Myoko Kogen – One of Japan’s best ski resorts!!

The Myoko area is made up of 10 different ski resorts that are largely linked together only by shuttle bus. Myoko Kogen receive some amazing snowfalls in winter and offers the most outstanding skiing in all of Asia. 
Myoko Kogen is located in the Niigata prefecture just over the border from Nagano Prefecture.

How to get there
From Narita Airport: 4-5 hours by train & bus
From Nagano: 2 hours by train & bus
From Tokyo: 3 hours by train & bus
From Osaka: 4-5 hours by train & bus

From Tokyo the best way to get there is to take the Nagano Shinkansen to Nagano, then the Shinetsu line to Myoko Kogen Station. The ski villages are approximately 15 minutes from the station via bus or taxi.

Mountain Statistics 
Ski Season: December to April
Mountain Elevation: 1855 meters
Snowfall Average: 13 meters
Longest Run: 8.5 km
Steepest Run: 43 Degrees
Numbers of Courses: 54
Number of Lifts: 36
Terrain: Beginner: 45%, Intermediate: 35%, Advanced: 20%


Myoko Akakura Area Map    Click link to PDF file  Myoko Weather  Click link to Snow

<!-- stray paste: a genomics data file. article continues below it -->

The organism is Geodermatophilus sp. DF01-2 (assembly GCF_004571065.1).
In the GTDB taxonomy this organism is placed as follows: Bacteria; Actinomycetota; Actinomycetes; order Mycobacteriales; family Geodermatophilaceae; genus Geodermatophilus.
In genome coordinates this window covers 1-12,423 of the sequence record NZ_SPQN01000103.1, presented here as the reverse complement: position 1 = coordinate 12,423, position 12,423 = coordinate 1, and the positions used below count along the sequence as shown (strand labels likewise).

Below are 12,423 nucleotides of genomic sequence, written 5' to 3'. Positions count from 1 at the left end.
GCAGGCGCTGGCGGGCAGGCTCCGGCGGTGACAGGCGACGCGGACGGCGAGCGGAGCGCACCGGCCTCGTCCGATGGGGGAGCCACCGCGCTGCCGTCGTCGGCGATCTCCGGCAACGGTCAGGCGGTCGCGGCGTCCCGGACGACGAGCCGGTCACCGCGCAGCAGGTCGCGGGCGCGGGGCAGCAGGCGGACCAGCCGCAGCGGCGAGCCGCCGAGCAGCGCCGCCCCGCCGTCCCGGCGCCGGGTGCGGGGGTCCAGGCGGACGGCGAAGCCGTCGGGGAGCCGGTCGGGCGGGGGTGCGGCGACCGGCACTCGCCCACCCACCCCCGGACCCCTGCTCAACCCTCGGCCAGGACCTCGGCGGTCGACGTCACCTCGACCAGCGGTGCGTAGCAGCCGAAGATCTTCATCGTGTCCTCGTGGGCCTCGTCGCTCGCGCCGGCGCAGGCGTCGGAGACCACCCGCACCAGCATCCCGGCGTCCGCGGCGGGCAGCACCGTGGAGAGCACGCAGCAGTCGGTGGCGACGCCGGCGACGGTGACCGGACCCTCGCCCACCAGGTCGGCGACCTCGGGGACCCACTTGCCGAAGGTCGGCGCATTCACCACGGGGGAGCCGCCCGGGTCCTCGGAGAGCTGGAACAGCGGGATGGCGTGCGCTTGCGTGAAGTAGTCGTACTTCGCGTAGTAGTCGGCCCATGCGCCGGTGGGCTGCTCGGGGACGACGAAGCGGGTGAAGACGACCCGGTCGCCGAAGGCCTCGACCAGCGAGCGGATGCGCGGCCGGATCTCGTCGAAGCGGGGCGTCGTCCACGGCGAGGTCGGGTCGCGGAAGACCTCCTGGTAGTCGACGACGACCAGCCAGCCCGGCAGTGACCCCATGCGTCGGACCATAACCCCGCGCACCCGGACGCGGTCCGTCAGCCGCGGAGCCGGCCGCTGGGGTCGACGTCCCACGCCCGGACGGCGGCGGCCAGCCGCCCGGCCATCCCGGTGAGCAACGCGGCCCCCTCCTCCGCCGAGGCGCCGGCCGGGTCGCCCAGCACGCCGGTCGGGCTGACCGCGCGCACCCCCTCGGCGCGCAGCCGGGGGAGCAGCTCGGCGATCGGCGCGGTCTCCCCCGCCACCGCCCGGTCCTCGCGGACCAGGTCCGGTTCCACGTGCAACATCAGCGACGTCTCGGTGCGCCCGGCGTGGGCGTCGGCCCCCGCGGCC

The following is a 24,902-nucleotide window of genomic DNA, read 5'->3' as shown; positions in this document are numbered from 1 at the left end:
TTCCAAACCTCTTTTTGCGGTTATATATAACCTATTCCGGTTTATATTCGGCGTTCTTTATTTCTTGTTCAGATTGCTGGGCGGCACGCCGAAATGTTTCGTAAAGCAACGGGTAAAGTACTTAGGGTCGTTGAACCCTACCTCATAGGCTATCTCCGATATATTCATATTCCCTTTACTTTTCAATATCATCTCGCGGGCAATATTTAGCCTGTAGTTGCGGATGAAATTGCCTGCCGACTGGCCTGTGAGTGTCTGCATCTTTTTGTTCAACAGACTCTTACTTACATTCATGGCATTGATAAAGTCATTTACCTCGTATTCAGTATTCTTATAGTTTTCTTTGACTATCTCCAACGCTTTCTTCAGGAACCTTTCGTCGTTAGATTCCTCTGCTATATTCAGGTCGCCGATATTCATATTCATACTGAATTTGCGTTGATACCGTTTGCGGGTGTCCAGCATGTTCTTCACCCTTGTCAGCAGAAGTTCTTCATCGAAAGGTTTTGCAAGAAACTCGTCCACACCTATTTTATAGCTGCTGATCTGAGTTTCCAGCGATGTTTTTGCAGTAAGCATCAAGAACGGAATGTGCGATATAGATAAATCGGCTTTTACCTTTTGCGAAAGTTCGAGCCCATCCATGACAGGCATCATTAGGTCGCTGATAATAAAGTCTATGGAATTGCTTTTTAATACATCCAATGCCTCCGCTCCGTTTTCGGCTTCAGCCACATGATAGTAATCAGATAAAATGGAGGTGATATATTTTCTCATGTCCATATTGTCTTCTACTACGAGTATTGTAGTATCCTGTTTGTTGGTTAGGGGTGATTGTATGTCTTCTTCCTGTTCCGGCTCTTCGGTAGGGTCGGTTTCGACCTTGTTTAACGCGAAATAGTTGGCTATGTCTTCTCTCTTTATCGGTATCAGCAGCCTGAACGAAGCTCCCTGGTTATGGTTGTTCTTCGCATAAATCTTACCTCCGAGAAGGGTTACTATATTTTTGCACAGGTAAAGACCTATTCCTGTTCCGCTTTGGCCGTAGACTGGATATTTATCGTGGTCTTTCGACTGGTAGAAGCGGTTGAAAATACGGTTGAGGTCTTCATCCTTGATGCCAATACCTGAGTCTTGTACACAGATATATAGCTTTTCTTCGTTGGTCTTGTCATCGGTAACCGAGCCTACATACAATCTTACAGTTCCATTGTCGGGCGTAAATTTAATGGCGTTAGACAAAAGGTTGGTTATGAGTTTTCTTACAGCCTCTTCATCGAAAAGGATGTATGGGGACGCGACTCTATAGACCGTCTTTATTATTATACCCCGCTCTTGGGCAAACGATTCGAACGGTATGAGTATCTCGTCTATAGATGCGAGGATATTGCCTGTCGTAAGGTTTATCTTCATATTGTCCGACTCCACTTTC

Shuttle buses
The Myoko area is made up of 10 different ski resorts that are largely linked together only by shuttle bus. The main ski area is Myoko Akakura which is made up of two resorts side by side; Akakura Kanko ski resort and Akakura Onsen. Suginohara ski resort features super long cruisy groomers, Seki Onsen is renowned for steep tree skiing, Ikenotaira Onsen has good freestyle fun, and family friendly slopes can be found at Kyukamura and Myoko Ski Park.

Restaurants & Nightlife
There are some traditional bars (izakaya), restaurants and bars in Myoko Kogen - Izakaya are a particularly popular place to drink, eat (serving a variety of tapas-style Japanese foods) and mingle, very little in terms of night life. Average cost between ¥1000 to ¥4000 per meal and from ¥650 per drink.

It’s all about the riding in Myoko Kogen. Unlike some Honshu ski resorts, Myoko does not prohibit off-piste and tree skiing. Whilst Myoko Kogen is a reasonably high profile Japanese ski area, it hasn’t been ruined by an Australian invasion! There is a distinct lack of international visitors, particularly if you venture away from Akakura, so plenty of the “real Japan” remains. There are enough English signs around town to make life easy, but don’t expect much English signage within the ski areas. About half of the restaurants and izakaya have English menus, and only a handful of the staff at restaurants, accommodations and shops speak a little English. Japanese people are incredibly polite and friendly, but the Myoko Kogen locals in particular seem to exude major affability. Smiles abound and most service staff bend over backwards with hospitality.